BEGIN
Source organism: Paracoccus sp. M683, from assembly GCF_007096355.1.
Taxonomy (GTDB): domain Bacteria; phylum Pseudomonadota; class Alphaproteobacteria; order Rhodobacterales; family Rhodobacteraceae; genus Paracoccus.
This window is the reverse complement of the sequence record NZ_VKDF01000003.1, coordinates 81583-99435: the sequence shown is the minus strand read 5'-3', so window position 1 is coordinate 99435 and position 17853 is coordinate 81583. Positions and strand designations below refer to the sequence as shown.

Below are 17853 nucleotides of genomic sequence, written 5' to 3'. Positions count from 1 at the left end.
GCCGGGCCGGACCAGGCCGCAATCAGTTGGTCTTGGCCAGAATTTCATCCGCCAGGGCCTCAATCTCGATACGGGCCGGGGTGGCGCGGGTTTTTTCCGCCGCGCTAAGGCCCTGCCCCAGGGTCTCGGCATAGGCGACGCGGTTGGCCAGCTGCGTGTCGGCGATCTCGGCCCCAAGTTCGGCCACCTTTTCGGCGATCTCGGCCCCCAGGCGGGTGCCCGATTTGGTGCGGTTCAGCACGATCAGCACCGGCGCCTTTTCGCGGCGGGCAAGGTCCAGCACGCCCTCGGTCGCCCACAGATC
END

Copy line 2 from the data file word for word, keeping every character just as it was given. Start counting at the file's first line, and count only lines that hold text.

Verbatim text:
Taxonomy (GTDB): domain Bacteria; phylum Pseudomonadota; class Alphaproteobacteria; order Rhodobacterales; family Rhodobacteraceae; genus Paracoccus.